Electric vehicle pioneer Tesla is purportedly considering an expansion of its battery cell production in Nevada through the acquisition of production equipment from Chinese battery giant CATL (Contemporary Amperex Technology Co. Limited). According to sources, Tesla aims to purchase equipment for a new battery plant in Sparks, Nevada, which is expected to commence operations in 2025. The insider reports highlight that CATL will not engage in the actual production process, a move likely made to mitigate potential concerns over Chinese involvement in U.S. manufacturing.
The forthcoming facility in Sparks is slated to focus on producing LFP (lithium iron phosphate) cells dedicated to Tesla's stationary Megapack batteries. Initial estimates indicate an annual capacity of approximately 10 GWh. Tesla plans to retain full control over the plant, shouldering all associated costs, while enlisting the assistance of CATL employees solely for the equipment setup.
Tesla's decision to utilize LFP cells in its stationary storage solutions, including the Powerwall for residential use and Megapacks for large-scale energy storage, was announced in 2021. The move was partially attributed to the abundance of iron, a key component in LFP chemistry. While the primary focus is on stationary batteries, there exists the potential for future expansion to include LFP cells for electric vehicles.
CATL currently stands as a major cell supplier for Tesla's electric cars, with both entities maintaining a significant degree of interdependence. Prior to diversifying its supply chain, Tesla exclusively sourced LFP cells from CATL. Over half of Tesla's global sales are reportedly comprised of LFP versions of popular models such as the Model 3 and Model Y. Bloomberg notes that CATL cells are also used in Tesla's current Megapack product. In the 2021 financial year, Tesla held the position of CATL's largest single customer, constituting ten percent of the company's sales at the time.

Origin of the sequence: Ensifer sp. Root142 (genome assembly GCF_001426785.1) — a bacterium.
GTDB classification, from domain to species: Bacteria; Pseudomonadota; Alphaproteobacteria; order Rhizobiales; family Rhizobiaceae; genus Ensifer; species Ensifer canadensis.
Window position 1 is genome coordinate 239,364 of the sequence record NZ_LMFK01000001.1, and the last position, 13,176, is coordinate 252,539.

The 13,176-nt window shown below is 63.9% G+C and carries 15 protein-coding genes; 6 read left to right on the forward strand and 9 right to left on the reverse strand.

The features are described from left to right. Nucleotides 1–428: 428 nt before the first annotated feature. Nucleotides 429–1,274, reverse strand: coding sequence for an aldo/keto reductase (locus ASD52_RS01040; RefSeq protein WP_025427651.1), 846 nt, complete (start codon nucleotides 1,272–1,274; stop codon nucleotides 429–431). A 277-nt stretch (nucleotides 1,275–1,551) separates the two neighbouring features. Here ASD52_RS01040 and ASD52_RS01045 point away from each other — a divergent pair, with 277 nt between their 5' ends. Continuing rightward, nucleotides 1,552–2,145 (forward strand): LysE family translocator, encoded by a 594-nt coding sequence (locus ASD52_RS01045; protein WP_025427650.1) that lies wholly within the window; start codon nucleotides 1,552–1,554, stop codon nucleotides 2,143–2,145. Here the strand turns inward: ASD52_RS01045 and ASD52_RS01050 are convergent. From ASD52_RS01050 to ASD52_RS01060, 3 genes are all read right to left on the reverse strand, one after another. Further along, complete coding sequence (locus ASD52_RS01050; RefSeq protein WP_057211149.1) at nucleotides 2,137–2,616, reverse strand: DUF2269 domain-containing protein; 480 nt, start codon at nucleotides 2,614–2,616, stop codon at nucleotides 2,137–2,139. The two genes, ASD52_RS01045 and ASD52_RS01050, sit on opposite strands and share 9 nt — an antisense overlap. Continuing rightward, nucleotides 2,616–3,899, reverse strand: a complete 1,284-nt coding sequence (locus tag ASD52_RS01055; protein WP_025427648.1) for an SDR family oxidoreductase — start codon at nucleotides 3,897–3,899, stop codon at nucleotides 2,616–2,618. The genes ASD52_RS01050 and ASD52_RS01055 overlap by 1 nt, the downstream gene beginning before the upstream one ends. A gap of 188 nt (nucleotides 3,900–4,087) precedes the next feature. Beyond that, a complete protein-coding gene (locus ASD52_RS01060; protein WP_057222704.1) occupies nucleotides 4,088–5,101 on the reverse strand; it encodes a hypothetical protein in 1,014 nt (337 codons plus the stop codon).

Neither Tesla nor CATL have issued official responses to inquiries from Bloomberg at the time of this report.
Tesla's broader efforts to bolster battery production include the expansion of its Giga Nevada plant in collaboration with Panasonic, focusing on the production of 2170 round cells for models like the Model 3 and Model Y. The company aims to extend this facility to accommodate the production of 4680 round cells for vehicles such as the Semi.
Elon Musk revealed during a recent conference call that Tesla's energy storage division is experiencing accelerated growth, outpacing the expansion rate of its electric vehicle business. This division encompasses products like the Powerwall for residential energy storage and Megapacks tailored for commercial and utility-scale projects.
The strategic move to limit CATL's involvement in the new factory is likely an attempt to preempt potential criticism from lawmakers seeking to reduce U.S. dependence on Chinese technology. Similar concerns have been raised in the context of other automotive projects, such as Ford's scaled-back LFP battery factory plans in Michigan, where the automaker intended to license technology from CATL.